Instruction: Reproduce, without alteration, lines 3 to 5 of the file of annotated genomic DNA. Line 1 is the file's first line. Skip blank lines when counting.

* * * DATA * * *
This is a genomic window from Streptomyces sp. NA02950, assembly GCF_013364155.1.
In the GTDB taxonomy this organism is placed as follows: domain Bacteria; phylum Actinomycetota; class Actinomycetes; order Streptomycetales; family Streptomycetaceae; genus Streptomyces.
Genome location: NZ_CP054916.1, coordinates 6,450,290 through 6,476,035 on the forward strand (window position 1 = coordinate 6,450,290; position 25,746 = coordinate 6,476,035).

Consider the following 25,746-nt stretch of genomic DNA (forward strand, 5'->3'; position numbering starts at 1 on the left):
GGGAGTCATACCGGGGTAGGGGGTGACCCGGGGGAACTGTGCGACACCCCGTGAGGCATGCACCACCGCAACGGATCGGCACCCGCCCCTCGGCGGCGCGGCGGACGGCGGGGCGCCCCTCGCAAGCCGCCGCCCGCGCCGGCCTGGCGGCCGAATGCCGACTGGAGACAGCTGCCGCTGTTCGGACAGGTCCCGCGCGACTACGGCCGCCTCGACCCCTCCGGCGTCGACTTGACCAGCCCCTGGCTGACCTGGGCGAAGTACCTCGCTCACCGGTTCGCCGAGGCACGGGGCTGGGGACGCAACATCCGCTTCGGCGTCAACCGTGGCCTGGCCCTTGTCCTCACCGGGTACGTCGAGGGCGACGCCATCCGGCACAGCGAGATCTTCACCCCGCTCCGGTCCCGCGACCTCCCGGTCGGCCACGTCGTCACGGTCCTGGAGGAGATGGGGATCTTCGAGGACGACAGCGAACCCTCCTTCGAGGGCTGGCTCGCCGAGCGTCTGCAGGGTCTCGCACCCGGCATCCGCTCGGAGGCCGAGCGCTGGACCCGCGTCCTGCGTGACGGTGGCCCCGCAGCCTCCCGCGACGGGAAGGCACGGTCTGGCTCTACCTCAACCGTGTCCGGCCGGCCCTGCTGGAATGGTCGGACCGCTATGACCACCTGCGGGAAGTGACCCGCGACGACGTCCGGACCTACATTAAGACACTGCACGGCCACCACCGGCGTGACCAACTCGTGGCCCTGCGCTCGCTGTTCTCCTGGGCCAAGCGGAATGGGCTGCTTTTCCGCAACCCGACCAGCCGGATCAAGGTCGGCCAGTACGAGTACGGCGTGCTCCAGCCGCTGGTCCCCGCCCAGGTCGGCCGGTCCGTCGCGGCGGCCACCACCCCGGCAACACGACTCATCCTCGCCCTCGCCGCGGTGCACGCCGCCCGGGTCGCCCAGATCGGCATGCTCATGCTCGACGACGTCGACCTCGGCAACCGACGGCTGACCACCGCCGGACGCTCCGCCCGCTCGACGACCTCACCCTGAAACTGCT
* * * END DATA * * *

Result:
Genome location: NZ_CP054916.1, coordinates 6,450,290 through 6,476,035 on the forward strand (window position 1 = coordinate 6,450,290; position 25,746 = coordinate 6,476,035).

Consider the following 25,746-nt stretch of genomic DNA (forward strand, 5'->3'; position numbering starts at 1 on the left):
GGGAGTCATACCGGGGTAGGGGGTGACCCGGGGGAACTGTGCGACACCCCGTGAGGCATGCACCACCGCAACGGATCGGCACCCGCCCCTCGGCGGCGCGGCGGACGGCGGGGCGCCCCTCGCAAGCCGCCGCCCGCGCCGGCCTGGCGGCCGAATGCCGACTGGAGACAGCTGCCGCTGTTCGGACAGGTCCCGCGCGACTACGGCCGCCTCGACCCCTCCGGCGTCGACTTGACCAGCCCCTGGCTGACCTGGGCGAAGTACCTCGCTCACCGGTTCGCCGAGGCACGGGGCTGGGGACGCAACATCCGCTTCGGCGTCAACCGTGGCCTGGCCCTTGTCCTCACCGGGTACGTCGAGGGCGACGCCATCCGGCACAGCGAGATCTTCACCCCGCTCCGGTCCCGCGACCTCCCGGTCGGCCACGTCGTCACGGTCCTGGAGGAGATGGGGATCTTCGAGGACGACAGCGAACCCTCCTTCGAGGGCTGGCTCGCCGAGCGTCTGCAGGGTCTCGCACCCGGCATCCGCTCGGAGGCCGAGCGCTGGACCCGCGTCCTGCGTGACGGTGGCCCCGCAGCCTCCCGCGACGGGAAGGCACGGTCTGGCTCTACCTCAACCGTGTCCGGCCGGCCCTGCTGGAATGGTCGGACCGCTATGACCACCTGCGGGAAGTGACCCGCGACGACGTCCGGACCTACATTAAGACACTGCACGGCCACCACCGGCGTGACCAACTCGTGGCCCTGCGCTCGCTGTTCTCCTGGGCCAAGCGGAATGGGCTGCTTTTCCGCAACCCGACCAGCCGGATCAAGGTCGGCCAGTACGAGTACGGCGTGCTCCAGCCGCTGGTCCCCGCCCAGGTCGGCCGGTCCGTCGCGGCGGCCACCACCCCGGCAACACGACTCATCCTCGCCCTCGCCGCGGTGCACGCCGCCCGGGTCGCCCAGATCGGCATGCTCATGCTCGACGACGTCGACCTCGGCAACCGACGGCTGACCACCGCCGGACGCTCCGCCCGCTCGACGACCTCACCCTGAAACTGCT